Teaching at the YMCA
by Margaret Olmsted, January 2019
`This past spring I started teaching at the YMCA. I first had to go through an application process that almost drove me away but I bravely stuck it out and started teaching. And I’m very glad I did.
The bad news:
- The classes are Tuesdays and Thursdays at 8 am and Saturdays at 9 am. Some mornings that feels very early.
- I only get $20/class.
- The students are almost all senior citizens.
- People come to the Y to exercise and try tai chi. They don’t come to learn tai chi. So most never practice and therefore most don’t remember it.
- Every class someone new shows up so I almost always end up reviewing from the beginning (which is good for everyone) and the pace is very slow.
- An evening qigong class never had more than 3 students so I dropped it after 2 months.
- They only pay one teacher so there is no team teaching. A second apprentice can come as a guest and help teach a few times but then either has to get hired or become a member.
The good news:
- The Y does all the promoting and all I have to do is show up.
- The Y has been very flexible with my schedule. They hired a second teacher who covers for me when I travel.
- I ended up with a great core group that really enjoys learning tai chi and comes 2-3x/week.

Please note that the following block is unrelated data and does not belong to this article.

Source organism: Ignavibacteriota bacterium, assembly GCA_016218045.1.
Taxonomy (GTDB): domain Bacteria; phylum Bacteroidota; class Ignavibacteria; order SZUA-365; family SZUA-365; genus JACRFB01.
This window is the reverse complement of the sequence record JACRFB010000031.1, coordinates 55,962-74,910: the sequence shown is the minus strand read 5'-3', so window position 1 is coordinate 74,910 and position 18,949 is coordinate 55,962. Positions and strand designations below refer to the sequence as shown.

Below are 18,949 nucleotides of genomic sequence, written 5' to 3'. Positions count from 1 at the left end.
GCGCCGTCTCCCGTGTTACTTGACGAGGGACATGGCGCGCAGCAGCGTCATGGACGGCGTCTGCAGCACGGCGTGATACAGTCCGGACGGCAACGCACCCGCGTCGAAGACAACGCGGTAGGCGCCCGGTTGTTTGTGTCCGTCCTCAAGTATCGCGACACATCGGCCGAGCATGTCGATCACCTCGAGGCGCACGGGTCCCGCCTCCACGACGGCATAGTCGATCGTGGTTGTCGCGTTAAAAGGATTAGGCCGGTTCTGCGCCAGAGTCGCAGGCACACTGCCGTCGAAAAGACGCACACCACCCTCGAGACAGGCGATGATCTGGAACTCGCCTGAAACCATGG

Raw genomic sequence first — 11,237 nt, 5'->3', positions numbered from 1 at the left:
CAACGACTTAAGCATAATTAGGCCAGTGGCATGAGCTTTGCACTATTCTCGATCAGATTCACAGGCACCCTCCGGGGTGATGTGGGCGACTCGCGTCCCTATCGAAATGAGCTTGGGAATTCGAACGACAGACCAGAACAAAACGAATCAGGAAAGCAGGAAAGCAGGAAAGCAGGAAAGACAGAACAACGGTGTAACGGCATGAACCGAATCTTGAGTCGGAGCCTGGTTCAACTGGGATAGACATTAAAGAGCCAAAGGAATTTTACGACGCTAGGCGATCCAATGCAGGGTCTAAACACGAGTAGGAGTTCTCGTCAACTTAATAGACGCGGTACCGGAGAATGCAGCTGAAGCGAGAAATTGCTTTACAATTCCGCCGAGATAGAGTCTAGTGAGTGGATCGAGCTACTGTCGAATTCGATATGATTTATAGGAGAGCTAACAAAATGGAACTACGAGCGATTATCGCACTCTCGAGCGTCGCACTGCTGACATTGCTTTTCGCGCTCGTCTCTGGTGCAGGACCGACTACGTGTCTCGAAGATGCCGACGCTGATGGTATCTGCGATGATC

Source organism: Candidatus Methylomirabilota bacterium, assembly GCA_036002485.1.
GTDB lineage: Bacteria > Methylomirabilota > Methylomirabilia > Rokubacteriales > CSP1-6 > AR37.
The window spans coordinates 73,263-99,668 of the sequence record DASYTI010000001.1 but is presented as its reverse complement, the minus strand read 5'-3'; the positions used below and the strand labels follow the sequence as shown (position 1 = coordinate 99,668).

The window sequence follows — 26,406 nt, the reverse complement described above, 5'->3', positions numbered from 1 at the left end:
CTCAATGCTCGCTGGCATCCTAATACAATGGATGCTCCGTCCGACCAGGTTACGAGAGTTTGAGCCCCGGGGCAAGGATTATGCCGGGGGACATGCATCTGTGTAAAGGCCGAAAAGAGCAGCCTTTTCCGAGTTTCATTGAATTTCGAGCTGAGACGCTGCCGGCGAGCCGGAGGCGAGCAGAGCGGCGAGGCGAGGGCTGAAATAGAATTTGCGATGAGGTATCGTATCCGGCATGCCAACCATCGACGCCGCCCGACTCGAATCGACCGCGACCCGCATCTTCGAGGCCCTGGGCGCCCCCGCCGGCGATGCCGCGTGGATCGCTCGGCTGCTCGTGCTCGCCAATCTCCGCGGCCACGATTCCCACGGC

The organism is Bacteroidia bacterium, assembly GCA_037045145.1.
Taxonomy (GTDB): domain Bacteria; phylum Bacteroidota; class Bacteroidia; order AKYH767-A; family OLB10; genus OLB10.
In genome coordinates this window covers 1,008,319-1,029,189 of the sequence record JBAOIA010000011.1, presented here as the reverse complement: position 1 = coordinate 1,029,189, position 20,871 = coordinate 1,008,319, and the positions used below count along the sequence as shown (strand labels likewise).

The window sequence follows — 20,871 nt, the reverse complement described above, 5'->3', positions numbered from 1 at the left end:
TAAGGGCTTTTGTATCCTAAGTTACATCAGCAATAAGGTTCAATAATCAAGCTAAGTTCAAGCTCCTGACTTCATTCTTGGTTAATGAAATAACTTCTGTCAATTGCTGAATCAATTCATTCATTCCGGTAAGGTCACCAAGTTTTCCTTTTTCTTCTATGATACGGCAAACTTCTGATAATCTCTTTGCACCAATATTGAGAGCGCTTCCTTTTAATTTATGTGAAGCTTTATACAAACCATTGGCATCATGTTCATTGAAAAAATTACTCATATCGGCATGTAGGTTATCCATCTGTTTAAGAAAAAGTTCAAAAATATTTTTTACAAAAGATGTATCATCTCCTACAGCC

- It took months, but now I have 2 classes working on the form up to single whip and one that has started the second third.
- This fall I started getting some younger students and planted the seeds that they could learn how to teach and several were very interested.
- I created a video of the first third to help with practice and put it on Vimeo. A few people use it. Let me know if you want it.
- They love our style of teaching.
- Classes are about 50 minutes and I found that doing a lot of TYB and Walking on Thin Ice in the beginning is helpful to teach principles.
- Several of them have expressed interest in attending a summer training.
- A free membership comes with teaching at the Y and that includes classes and use of the pool, etc.
- Having been hired at the YMCA, I can teach at any YMCA.
- It’s not a lot of money but I hate promoting classes and I enjoy teaching so it works for me. And teaching has always been about service anyway.
- It has become a great place to find a few proficient students aged 20-40.
- If you are looking for more opportunities to teach and not have to deal with rent and promo, consider teaching at your local YMCA!